**11: **In an attempt to escape his island, Gilligan builds a raft and sets to sea. The wind shifts a great deal during the day, and he is blown along the following straight lines: 2.50 km 45.0° north of west; then 4.70 km 60.0° south of east; then 1.30 km 25.0° south of west; then 5.10 km straight east; then 1.70 km 5.00° east of north; then 7.20 km 55.0° south of west; and finally 2.80 km 10.0° north of east. What is his final position relative to the island?

**12: **Suppose a pilot flies 40.0 km in a direction 60° north of east and then flies 30.0 km in a direction 15° north of east as shown in Figure 17. Find her total distance * R* from the starting point and the direction θ of the straight-line path to the final position. Discuss qualitatively how this flight would be altered by a wind from the north and how the effect of the wind would depend on both wind speed and the speed of the plane relative to the air mass.

**Figure 17.**

## Glossary

- analytical method
- the method of determining the magnitude and direction of a resultant vector using the Pythagorean theorem and trigonometric identities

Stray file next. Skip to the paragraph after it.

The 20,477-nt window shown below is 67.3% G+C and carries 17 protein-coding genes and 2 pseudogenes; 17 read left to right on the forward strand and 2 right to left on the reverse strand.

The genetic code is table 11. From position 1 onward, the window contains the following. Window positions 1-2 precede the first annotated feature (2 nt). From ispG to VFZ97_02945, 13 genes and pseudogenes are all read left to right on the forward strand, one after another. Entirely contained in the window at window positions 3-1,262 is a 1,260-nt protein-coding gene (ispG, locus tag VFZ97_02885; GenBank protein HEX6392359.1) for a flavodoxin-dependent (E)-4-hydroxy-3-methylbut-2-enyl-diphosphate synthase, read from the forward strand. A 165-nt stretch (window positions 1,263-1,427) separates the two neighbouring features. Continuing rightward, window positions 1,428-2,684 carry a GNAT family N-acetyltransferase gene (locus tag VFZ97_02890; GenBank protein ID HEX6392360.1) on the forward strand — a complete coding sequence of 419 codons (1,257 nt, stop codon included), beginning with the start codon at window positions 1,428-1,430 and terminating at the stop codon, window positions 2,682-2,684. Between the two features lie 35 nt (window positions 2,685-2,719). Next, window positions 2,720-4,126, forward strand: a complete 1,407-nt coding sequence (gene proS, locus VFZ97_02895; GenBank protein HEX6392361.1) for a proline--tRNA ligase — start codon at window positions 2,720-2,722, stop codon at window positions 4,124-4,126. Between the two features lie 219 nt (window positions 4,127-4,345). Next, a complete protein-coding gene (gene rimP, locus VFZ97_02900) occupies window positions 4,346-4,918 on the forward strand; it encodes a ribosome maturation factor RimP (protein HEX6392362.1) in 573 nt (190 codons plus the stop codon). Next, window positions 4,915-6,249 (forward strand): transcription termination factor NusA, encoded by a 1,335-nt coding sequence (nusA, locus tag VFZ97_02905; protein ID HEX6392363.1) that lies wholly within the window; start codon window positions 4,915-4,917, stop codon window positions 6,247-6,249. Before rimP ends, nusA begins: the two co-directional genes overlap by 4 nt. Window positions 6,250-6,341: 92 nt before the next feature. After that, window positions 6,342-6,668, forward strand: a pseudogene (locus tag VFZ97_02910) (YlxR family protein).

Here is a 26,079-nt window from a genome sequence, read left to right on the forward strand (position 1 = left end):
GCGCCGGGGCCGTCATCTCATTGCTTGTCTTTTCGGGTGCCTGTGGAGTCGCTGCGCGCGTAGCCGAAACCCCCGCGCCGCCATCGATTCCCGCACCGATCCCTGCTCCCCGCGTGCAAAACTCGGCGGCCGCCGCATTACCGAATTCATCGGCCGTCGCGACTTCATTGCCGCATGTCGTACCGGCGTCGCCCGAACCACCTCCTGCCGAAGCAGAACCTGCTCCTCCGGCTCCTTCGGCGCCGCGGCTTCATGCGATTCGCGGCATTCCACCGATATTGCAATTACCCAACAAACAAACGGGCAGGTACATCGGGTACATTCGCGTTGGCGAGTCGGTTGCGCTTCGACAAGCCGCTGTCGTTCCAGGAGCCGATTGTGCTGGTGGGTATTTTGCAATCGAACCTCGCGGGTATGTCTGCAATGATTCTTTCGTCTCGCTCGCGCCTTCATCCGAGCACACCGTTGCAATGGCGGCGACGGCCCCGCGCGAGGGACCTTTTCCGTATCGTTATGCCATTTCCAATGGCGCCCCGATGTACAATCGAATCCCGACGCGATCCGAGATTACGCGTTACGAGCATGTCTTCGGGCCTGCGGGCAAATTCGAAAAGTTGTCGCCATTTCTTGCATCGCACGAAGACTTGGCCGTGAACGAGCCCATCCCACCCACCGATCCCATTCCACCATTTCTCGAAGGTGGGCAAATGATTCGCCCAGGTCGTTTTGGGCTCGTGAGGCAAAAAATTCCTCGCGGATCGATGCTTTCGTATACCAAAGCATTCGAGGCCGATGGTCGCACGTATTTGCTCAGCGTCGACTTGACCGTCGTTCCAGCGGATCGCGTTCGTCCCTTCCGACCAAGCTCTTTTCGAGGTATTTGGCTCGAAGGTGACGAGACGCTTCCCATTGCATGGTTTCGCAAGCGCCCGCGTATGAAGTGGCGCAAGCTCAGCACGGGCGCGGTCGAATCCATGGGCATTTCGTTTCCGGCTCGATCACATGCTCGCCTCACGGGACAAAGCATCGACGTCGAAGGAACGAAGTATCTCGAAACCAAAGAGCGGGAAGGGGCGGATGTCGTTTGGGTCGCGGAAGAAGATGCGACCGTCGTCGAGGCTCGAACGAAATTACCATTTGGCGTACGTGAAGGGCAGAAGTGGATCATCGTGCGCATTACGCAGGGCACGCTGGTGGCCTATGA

### Solutions

**Problems & Exercises
**

**1: **(a) $$\boldsymbol{1.56\textbf{ km}}$$ (b) $$\boldsymbol{120\textbf{ m}}$$ east

**3: **North-component $$\boldsymbol{87.0\textbf{ km}}$$, east-component $$\boldsymbol{87.0\textbf{ km}}$$

**5: **$$\boldsymbol{30.8\textbf{ m}}$$, $$\boldsymbol{35.8^0}$$ west of north

**7: **(a)[latex]\boldsymbol{30.8\textbf{ m}},\boldsymbol{54.2^o}[/latex] south of west (b)[latex]\boldsymbol{30.8\textbf{ m}},\boldsymbol{54.2^o}[/latex] north of east

**9: **(a) $$\boldsymbol{18.4\textbf{ km}}$$ south, then $$\boldsymbol{26.2\textbf{ km}}$$ west (b) $$\boldsymbol{31.5\textbf{ km}}$$ at [latex]\boldsymbol{45.0^o}[/latex] south of west, then $$\boldsymbol{5.56\textbf{ km}}$$ at[latex]\boldsymbol{45.0^o}[/latex] west of north

**11: **[latex]\boldsymbol{7.34\textbf{ km}},\boldsymbol{63.5^o}[/latex] south of east